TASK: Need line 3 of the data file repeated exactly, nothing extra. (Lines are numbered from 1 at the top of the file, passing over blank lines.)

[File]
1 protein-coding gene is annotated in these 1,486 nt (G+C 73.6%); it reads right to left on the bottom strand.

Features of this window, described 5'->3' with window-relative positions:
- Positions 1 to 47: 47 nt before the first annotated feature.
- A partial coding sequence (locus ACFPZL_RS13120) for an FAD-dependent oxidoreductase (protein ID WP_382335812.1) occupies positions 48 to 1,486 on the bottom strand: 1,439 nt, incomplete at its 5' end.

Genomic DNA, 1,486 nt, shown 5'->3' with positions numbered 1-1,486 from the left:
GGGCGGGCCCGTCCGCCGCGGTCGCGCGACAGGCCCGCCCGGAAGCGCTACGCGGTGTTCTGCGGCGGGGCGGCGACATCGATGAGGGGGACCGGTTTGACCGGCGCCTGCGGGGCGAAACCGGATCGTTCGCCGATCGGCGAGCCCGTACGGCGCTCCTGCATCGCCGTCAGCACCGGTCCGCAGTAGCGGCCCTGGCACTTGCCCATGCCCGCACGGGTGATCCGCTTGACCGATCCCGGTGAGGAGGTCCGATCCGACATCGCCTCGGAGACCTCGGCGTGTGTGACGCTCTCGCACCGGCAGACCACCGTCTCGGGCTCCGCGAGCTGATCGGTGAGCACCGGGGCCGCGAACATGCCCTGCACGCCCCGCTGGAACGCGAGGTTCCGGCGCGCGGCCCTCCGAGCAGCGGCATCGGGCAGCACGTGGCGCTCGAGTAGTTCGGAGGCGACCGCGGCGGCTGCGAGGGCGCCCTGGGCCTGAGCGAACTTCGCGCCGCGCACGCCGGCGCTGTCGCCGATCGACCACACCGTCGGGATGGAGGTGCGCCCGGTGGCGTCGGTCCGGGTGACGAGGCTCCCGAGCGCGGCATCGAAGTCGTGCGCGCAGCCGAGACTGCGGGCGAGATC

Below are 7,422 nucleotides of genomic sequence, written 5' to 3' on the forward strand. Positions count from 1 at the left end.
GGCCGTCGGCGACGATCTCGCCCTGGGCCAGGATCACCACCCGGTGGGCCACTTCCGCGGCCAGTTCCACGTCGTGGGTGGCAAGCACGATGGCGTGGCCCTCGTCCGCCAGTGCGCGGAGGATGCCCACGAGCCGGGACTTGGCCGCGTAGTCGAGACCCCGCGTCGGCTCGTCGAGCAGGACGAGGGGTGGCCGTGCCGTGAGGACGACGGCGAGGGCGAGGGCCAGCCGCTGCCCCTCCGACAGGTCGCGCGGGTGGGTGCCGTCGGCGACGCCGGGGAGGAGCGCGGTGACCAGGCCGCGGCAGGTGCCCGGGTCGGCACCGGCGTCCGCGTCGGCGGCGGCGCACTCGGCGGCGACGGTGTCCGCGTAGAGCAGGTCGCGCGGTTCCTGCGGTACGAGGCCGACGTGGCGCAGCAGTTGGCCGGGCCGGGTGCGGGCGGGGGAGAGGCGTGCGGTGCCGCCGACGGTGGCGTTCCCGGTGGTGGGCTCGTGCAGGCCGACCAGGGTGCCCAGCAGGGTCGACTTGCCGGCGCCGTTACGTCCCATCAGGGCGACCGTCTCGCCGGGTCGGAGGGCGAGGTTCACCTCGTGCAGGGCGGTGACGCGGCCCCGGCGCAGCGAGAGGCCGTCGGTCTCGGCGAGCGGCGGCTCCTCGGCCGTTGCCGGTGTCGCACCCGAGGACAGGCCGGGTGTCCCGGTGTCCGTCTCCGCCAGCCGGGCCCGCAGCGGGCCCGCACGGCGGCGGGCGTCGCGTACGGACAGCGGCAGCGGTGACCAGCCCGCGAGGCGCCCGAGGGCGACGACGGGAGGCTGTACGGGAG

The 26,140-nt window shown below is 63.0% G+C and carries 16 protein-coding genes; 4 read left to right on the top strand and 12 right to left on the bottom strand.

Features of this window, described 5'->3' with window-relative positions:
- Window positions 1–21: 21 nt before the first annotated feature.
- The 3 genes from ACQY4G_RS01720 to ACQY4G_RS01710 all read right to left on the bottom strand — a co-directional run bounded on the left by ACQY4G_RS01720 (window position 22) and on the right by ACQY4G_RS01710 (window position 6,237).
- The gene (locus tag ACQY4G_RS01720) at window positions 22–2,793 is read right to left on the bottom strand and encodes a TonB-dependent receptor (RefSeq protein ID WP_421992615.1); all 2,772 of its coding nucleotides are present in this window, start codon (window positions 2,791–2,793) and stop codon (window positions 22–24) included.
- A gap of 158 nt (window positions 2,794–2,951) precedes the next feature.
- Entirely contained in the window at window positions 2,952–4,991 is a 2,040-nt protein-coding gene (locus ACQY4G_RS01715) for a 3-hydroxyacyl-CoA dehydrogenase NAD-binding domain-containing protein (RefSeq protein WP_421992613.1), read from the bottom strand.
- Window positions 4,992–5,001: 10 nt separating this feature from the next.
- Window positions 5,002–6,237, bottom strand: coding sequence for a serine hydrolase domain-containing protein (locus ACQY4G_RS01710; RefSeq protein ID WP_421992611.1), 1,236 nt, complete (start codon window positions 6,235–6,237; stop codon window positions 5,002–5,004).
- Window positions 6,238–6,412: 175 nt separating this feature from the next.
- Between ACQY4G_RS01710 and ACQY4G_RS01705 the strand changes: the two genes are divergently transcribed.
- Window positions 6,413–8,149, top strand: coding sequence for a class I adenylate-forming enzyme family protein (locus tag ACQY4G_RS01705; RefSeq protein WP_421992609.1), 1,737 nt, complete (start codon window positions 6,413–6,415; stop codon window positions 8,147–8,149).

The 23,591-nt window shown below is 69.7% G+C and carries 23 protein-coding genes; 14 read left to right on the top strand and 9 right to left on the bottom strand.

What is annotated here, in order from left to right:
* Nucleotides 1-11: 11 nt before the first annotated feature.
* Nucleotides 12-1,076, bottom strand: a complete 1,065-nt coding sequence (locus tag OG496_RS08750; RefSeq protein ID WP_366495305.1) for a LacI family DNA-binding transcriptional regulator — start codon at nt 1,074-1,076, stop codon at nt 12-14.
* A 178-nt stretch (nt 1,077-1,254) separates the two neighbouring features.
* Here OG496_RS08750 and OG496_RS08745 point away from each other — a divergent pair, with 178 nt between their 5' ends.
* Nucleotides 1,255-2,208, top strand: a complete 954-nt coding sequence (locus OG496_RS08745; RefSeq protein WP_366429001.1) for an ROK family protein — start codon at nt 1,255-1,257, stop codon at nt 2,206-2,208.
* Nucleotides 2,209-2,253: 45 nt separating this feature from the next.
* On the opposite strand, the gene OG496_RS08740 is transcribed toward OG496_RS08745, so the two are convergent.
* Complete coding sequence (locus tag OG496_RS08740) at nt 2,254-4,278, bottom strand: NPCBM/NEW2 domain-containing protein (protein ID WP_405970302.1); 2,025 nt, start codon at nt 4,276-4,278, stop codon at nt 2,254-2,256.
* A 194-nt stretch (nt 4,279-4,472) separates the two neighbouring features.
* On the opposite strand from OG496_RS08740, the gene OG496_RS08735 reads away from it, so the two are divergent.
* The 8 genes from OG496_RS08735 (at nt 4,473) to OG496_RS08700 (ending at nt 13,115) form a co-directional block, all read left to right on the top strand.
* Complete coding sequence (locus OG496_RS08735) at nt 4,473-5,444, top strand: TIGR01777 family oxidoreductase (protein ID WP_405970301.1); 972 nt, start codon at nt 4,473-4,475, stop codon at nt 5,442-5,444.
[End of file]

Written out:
- Positions 1 to 47: 47 nt before the first annotated feature.